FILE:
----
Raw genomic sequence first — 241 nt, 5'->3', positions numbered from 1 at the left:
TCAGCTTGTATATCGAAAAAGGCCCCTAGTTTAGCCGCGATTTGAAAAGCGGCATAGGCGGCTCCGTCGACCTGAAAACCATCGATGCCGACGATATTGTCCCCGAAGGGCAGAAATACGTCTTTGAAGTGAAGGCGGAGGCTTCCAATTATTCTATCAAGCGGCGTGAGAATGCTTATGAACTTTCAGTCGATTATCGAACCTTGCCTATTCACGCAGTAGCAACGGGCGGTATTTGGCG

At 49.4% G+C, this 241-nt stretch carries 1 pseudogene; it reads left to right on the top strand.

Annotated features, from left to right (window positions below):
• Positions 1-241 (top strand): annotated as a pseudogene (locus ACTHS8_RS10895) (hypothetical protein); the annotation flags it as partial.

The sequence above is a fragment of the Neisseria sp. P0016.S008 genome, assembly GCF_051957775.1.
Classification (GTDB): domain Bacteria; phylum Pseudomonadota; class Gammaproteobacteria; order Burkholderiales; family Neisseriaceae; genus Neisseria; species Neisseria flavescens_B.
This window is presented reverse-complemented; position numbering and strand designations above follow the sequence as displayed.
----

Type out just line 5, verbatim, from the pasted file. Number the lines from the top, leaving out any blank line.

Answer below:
• Positions 1-241 (top strand): annotated as a pseudogene (locus ACTHS8_RS10895) (hypothetical protein); the annotation flags it as partial.